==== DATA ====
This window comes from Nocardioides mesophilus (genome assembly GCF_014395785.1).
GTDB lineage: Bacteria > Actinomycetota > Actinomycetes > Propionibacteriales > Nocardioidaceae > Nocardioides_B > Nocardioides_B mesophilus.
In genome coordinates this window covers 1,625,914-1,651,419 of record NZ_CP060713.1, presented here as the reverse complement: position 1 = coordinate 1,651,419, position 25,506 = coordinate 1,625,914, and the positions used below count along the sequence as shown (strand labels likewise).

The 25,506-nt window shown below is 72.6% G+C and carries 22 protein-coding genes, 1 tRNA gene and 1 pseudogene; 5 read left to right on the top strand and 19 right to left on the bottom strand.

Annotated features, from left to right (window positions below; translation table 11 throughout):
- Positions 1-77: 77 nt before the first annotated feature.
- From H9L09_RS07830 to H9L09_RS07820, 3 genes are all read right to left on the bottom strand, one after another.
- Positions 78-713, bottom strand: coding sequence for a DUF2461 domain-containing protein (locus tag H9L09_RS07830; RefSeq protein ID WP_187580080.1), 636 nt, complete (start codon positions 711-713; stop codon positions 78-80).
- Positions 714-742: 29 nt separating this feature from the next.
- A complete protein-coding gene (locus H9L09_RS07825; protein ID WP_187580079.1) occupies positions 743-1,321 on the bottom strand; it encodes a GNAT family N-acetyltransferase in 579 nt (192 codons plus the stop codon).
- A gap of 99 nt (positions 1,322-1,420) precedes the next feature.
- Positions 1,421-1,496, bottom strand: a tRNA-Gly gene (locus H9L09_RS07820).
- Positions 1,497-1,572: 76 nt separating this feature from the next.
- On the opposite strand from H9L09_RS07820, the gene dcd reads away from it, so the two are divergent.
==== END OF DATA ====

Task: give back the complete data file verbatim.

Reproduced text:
This window comes from Nocardioides mesophilus (genome assembly GCF_014395785.1).
GTDB lineage: Bacteria > Actinomycetota > Actinomycetes > Propionibacteriales > Nocardioidaceae > Nocardioides_B > Nocardioides_B mesophilus.
In genome coordinates this window covers 1,625,914-1,651,419 of record NZ_CP060713.1, presented here as the reverse complement: position 1 = coordinate 1,651,419, position 25,506 = coordinate 1,625,914, and the positions used below count along the sequence as shown (strand labels likewise).

The 25,506-nt window shown below is 72.6% G+C and carries 22 protein-coding genes, 1 tRNA gene and 1 pseudogene; 5 read left to right on the top strand and 19 right to left on the bottom strand.

Annotated features, from left to right (window positions below; translation table 11 throughout):
- Positions 1-77: 77 nt before the first annotated feature.
- From H9L09_RS07830 to H9L09_RS07820, 3 genes are all read right to left on the bottom strand, one after another.
- Positions 78-713, bottom strand: coding sequence for a DUF2461 domain-containing protein (locus tag H9L09_RS07830; RefSeq protein ID WP_187580080.1), 636 nt, complete (start codon positions 711-713; stop codon positions 78-80).
- Positions 714-742: 29 nt separating this feature from the next.
- A complete protein-coding gene (locus H9L09_RS07825; protein ID WP_187580079.1) occupies positions 743-1,321 on the bottom strand; it encodes a GNAT family N-acetyltransferase in 579 nt (192 codons plus the stop codon).
- A gap of 99 nt (positions 1,322-1,420) precedes the next feature.
- Positions 1,421-1,496, bottom strand: a tRNA-Gly gene (locus H9L09_RS07820).
- Positions 1,497-1,572: 76 nt separating this feature from the next.
- On the opposite strand from H9L09_RS07820, the gene dcd reads away from it, so the two are divergent.